Labor questions why it wasn’t invited to meet with Solomons minister

Key points

  • Labor has asked why it wasn’t invited to meet with the Solomon Islands’ foreign minister given the government is in caretaker mode.
  • Foreign Minister Marise Payne met her Solomon Islands’ counterpart on Friday night.
  • The meeting took place after a security deal was signed between China and the Solomon Islands.

Labor leader Anthony Albanese has questioned why the opposition wasn’t invited to a meeting with Foreign Minister Marise Payne and her Solomon Islands counterpart, after a controversial security deal was signed between the Pacific island nation and China.

Payne met with Solomons Foreign Minister Jeremiah Manele in Brisbane on Friday night, after facing almost three weeks of criticism for not doing more to stop the deal being signed.

Marise Payne says she reiterated Australia’s concerns about the security agreement.Credit:Steven Siewert

Albanese on Saturday questioned why Labor’s foreign affairs spokeswoman Penny Wong wasn’t invited to the meeting considering the government is in caretaker mode. Multiple sources confirmed that the opposition was briefed minutes before the meeting took place, but Wong was not invited to attend.

The deal between Solomons Prime Minister Manasseh Sogavare’s government and Beijing could see Chinese naval vessels and troops based less than 2000 kilometres off the Australian east coast and cut off vital supply lines to the US and Asia, in the event of a conflict.

Australia fears the deal could pave the way for a permanent Chinese military presence in the Solomons and Prime Minister Scott Morrison has criticised the Chinese government for insisting the text of the agreement be kept secret.

A spokesperson for Payne said in Friday night’s meeting she reiterated that Australia had been “consistent and clear in stating our respect for Solomon Islands’ sovereign decision-making”.

But Payne also “reiterated our deep concerns about the security agreement with China, including the lack of transparency”.

“They agreed that Australia remains Solomon Islands’ security partner of choice,” the spokesperson said.

“She again welcomed Prime Minister Sogavare’s assurance that Solomon Islands will not be used for a foreign military base.”

Campaigning in Tasmania, Albanese said it was “good” that Payne had met with her counterpart but that it would have been appropriate for Labor’s foreign affairs spokeswoman, Penny Wong, to be invited a long as well, considering the government is in caretaker mode.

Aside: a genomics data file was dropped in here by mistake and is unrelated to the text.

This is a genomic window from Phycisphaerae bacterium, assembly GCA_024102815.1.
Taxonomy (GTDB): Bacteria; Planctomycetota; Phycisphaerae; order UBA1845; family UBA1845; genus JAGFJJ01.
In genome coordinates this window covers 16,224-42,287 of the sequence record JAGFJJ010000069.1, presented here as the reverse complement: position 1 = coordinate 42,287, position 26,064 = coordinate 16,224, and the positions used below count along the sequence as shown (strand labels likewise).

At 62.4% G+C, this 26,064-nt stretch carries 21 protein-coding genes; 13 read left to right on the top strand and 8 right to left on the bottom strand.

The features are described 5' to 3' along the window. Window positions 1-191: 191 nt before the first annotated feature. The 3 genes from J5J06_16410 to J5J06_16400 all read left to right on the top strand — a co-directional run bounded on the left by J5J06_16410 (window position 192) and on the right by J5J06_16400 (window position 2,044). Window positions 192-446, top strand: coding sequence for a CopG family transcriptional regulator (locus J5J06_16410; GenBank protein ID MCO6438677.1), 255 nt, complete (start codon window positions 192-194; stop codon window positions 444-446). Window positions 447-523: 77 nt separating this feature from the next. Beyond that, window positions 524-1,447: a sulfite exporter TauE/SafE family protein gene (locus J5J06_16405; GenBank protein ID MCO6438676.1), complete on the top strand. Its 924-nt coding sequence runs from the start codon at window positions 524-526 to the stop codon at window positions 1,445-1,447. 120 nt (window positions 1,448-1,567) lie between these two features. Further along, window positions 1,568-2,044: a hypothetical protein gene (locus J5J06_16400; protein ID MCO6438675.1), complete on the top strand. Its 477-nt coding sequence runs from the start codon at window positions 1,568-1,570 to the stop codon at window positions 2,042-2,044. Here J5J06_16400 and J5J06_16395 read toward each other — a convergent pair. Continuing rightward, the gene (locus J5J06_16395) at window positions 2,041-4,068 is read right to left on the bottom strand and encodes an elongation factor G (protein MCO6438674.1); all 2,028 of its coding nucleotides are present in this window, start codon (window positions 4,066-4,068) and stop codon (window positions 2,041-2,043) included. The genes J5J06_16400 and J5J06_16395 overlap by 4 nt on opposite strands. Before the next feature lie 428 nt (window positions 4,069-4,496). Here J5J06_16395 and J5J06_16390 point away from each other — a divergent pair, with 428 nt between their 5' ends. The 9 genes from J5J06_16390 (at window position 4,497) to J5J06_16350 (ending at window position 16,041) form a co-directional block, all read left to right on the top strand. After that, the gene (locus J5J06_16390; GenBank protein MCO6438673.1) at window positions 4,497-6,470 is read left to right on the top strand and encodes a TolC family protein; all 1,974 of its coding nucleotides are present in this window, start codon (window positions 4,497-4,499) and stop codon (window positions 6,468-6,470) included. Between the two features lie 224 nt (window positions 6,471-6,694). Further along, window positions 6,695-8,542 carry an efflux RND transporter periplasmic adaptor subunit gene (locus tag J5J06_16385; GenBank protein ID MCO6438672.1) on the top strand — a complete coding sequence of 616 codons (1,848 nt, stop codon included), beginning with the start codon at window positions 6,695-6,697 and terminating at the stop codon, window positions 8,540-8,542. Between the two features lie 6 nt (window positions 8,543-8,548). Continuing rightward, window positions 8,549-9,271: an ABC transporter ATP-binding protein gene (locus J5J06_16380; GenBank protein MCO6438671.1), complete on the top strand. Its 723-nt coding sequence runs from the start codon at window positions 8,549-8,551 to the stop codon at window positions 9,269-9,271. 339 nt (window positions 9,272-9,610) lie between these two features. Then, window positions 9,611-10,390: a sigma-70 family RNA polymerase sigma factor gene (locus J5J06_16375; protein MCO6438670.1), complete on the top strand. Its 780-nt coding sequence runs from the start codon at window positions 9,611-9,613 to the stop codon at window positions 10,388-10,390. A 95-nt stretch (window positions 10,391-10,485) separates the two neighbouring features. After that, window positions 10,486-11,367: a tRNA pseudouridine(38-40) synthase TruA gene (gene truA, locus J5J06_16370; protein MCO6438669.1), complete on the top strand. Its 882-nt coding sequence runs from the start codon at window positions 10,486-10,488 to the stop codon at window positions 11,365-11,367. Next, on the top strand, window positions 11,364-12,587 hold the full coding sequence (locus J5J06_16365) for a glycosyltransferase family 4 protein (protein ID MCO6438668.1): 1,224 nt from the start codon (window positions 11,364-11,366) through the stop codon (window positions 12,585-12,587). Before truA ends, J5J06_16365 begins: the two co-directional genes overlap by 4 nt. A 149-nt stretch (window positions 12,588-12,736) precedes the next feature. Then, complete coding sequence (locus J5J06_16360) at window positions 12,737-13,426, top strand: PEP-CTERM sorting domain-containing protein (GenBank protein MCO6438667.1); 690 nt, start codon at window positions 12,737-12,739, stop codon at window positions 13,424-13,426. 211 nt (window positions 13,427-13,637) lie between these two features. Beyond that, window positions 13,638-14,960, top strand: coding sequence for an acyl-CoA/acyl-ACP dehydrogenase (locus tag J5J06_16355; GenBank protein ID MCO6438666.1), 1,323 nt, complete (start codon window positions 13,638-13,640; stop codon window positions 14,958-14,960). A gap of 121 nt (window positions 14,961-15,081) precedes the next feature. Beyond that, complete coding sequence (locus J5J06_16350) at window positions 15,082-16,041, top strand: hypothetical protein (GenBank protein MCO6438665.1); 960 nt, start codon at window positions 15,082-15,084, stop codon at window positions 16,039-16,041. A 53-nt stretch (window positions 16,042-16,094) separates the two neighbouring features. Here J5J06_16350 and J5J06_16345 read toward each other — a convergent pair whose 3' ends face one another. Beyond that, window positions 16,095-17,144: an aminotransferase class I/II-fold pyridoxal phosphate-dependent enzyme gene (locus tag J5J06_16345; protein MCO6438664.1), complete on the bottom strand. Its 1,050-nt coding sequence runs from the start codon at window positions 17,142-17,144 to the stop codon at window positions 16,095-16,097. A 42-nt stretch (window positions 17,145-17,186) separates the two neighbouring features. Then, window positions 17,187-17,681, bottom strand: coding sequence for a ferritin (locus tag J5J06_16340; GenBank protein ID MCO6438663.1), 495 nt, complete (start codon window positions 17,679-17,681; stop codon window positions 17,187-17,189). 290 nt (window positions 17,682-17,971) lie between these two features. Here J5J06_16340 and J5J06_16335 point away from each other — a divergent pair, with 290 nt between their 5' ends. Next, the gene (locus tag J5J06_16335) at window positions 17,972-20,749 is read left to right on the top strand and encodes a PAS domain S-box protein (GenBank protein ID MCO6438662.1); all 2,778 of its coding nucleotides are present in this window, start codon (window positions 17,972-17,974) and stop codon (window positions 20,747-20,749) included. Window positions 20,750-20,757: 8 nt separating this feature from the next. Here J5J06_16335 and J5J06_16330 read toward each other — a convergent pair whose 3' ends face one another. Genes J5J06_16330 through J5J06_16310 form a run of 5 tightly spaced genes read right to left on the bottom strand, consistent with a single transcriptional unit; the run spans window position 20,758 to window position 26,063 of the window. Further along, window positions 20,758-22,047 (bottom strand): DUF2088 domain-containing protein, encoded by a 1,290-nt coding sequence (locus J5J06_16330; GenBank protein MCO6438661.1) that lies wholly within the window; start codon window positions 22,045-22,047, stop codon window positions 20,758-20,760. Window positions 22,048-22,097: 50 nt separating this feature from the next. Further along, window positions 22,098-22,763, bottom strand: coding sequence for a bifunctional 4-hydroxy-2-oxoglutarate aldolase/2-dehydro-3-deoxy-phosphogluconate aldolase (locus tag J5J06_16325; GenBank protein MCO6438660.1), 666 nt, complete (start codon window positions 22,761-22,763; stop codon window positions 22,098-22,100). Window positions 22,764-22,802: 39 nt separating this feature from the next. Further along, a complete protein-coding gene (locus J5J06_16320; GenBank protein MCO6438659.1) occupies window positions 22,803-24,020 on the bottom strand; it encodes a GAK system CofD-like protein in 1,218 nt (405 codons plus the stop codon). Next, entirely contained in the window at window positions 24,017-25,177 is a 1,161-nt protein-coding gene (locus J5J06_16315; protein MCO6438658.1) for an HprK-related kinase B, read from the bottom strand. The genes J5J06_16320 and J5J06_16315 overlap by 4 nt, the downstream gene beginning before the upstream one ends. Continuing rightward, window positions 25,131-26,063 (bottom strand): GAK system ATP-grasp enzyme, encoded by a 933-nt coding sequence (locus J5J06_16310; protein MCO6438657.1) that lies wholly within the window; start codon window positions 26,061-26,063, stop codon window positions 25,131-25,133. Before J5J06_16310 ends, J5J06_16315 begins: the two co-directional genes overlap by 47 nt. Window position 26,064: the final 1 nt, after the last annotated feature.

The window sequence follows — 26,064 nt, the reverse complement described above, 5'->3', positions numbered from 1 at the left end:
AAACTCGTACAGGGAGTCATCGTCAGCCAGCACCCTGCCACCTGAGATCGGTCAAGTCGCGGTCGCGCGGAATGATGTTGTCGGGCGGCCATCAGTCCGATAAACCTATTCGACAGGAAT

“It’s about time,” Albanese said.

“I don’t know the circumstances of whether Marise Payne invited the shadow foreign minister, given we’re in caretaker mode. That would have been the appropriate course of action.”

The meeting between the two foreign ministers comes after Morrison received advice from security and intelligence officials to stop talking to Sogavare. Sources confirmed that advice did not extend to Payne and Manele, given the concern is largely around Sogavare.

The Sydney Morning Herald and The Age revealed this week that there was concern within intelligence and diplomatic circles that Morrison risked further inflaming the situation by having another phone conversation with Sogavare.

Prime Minister Scott Morrison with his Solomon Islands counterpart Manasseh Sogavare in 2019. Morrison was this year advised not to pick up the phone to him.Credit:Nine

This was due to Sogavare’s history of negative attitudes towards Australia and the assessment that no intervention was going to persuade him not to sign the deal with Beijing.

There have also been concerns within the Australian government over Sogavare misrepresenting conversations with government officials.

Morrison said on Saturday there was never an issue with Payne talking with her counterpart, but the decision was taken before the deal was signed not to send Payne to the Solomon Islands.

“It was not our plan for her to visit the Solomon Islands, that’s what was being suggested to me and that’s not what has occurred,” he said.

“There was the opportunity for a meeting to take place here, and that was a sensible opportunity to take up and I’m pleased that it was.

“And that meeting proved to be a very positive meeting, one that reinforced, again, Australia’s role as the primary security partner, and also reassured once again that Solomon Islands are not considering, and would not support the establishment of a naval presence for the Chinese government in in in the Solomon Islands.”

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